Law Professors, Law Schools

Time For Our Semiannual Reminder To Law Professors to SUBMIT YOUR GRADES ALREADY

We talk about this twice a year. Sorry, I should say we are forced to talk about this twice a year. Every year. Because every semester, there are law professors out there who refuse to submit grades in a timely fashion.

I don’t know why. Professors have to work like nine or 12 hours a week, maybe eight months a year, and write a final exam and grade it. That’s what the students are paying them for. The rest, the research, scholarship, whatever glad handing they do on their path to tenure, is something they can do on their own time. On the student’s dime, they have to lecture, write exams, and grade them.


I don’t know the answer to that question. I may never know. Last semester, Columbia Law School threatened to fine professors who handed in late grades.

Columbia’s plan seems to be working, so maybe other New York area schools should give it a try….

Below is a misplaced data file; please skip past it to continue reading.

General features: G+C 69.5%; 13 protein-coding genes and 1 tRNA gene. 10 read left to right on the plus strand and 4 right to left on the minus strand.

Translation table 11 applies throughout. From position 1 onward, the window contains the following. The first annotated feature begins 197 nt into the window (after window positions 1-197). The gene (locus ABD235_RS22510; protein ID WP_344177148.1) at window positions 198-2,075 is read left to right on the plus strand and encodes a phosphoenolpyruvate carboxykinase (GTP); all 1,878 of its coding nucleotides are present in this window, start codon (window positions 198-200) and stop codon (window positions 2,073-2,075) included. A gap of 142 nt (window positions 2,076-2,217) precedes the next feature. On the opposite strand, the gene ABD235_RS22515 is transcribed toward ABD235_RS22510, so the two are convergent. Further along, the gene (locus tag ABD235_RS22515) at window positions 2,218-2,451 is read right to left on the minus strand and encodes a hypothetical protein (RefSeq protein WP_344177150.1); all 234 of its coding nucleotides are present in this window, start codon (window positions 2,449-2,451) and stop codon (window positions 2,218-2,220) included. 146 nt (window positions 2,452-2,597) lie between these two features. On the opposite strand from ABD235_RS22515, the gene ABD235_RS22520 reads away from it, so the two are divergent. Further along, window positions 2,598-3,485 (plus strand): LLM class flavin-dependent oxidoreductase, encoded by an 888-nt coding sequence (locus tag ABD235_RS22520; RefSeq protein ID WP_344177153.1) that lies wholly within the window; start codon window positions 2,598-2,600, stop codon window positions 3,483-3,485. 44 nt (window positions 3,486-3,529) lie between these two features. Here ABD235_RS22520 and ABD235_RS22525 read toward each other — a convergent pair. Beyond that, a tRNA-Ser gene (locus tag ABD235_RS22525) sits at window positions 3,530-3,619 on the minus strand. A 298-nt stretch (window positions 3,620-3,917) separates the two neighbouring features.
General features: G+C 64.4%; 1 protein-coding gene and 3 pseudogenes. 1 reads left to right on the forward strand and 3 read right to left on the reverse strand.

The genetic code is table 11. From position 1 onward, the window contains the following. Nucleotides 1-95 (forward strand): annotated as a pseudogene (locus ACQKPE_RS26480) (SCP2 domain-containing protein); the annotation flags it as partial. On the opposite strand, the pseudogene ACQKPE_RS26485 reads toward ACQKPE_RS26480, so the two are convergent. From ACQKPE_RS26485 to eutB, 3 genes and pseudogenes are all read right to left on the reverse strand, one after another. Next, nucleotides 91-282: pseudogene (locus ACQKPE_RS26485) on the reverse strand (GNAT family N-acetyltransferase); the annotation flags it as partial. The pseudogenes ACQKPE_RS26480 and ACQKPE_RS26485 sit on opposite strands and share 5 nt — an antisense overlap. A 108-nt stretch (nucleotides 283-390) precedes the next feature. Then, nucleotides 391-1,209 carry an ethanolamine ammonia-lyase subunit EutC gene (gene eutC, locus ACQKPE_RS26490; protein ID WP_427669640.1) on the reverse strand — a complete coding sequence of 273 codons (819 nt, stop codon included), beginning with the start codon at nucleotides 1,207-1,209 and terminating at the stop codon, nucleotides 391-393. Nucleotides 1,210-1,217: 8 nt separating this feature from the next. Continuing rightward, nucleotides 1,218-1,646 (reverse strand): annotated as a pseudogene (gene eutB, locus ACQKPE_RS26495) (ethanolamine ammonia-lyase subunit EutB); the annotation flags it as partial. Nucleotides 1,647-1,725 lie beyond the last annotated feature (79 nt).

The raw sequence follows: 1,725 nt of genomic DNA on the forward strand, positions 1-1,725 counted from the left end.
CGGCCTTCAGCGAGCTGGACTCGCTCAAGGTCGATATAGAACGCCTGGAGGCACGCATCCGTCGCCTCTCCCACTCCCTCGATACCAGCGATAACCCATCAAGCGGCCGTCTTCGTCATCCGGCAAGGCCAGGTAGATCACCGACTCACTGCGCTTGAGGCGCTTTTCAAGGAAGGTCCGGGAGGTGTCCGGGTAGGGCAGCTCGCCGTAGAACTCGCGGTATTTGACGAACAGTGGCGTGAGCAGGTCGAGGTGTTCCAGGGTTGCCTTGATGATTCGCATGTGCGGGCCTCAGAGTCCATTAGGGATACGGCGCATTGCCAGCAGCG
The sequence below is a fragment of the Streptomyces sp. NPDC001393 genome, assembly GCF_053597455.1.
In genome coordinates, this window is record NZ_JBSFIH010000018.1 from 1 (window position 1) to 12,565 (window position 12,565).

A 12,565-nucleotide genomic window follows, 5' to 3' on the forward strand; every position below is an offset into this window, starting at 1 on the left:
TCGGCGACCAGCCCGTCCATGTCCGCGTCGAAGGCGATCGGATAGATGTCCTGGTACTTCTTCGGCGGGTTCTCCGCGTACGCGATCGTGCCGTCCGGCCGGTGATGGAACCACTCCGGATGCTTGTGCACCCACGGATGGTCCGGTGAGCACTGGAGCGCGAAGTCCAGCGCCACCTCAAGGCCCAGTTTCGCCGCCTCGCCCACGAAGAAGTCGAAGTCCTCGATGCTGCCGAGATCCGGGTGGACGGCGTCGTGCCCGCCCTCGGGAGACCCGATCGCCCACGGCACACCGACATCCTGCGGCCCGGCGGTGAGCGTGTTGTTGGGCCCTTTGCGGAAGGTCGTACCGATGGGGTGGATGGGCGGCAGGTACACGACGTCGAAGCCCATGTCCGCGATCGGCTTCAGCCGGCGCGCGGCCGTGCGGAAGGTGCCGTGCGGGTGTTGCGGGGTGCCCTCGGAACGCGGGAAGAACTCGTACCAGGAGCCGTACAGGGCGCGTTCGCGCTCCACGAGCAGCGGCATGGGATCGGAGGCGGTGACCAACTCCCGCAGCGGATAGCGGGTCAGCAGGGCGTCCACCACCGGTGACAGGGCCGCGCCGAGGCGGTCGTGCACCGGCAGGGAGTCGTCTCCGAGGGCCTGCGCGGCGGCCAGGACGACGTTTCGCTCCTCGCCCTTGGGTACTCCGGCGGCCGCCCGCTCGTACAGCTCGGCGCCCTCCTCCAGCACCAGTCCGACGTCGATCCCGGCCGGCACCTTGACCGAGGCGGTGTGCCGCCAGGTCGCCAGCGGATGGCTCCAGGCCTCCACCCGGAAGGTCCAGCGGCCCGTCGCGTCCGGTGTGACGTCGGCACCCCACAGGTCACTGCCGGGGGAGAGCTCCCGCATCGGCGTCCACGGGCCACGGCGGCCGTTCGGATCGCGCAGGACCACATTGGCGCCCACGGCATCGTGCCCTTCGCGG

Today’s adventure in late grading is brought to you by Fordham School of Law. Spring semester has already started there, but there are still students waiting for their fall semester grades. A tipster explains:

[A]t Fordham Law, we are on day three of our spring semester, 28 days post last day of finals, and I am still missing three grades. Grades were due last Friday. And I’m not the only one. Everyone I talk (read: whine) to about it is also missing at least one grade. Including 1Ls who are obviously losing it right now.

I always think that this happens because professors just don’t understand how important grades are to students. I think that if you could sit professors down and explain to them how their grades are the only meaningful feedback law students get, and the only thing that gives them a shot at getting a decent job, professors would take their responsibilities more seriously and submit grades in a timely manner.

But we also have to consider the fact that professors know and just don’t care. They’ve got other things to do and serving their students in this way is just not one of their top priorities.

That’s why the Columbia model might be the only way to go. Law schools are going to have to hit their faculty where it counts to get them to take notice of their duties.

Earlier: Top Law School Finally Commits To Getting Grades In On Time; Will Fine Late-Grading Faculty

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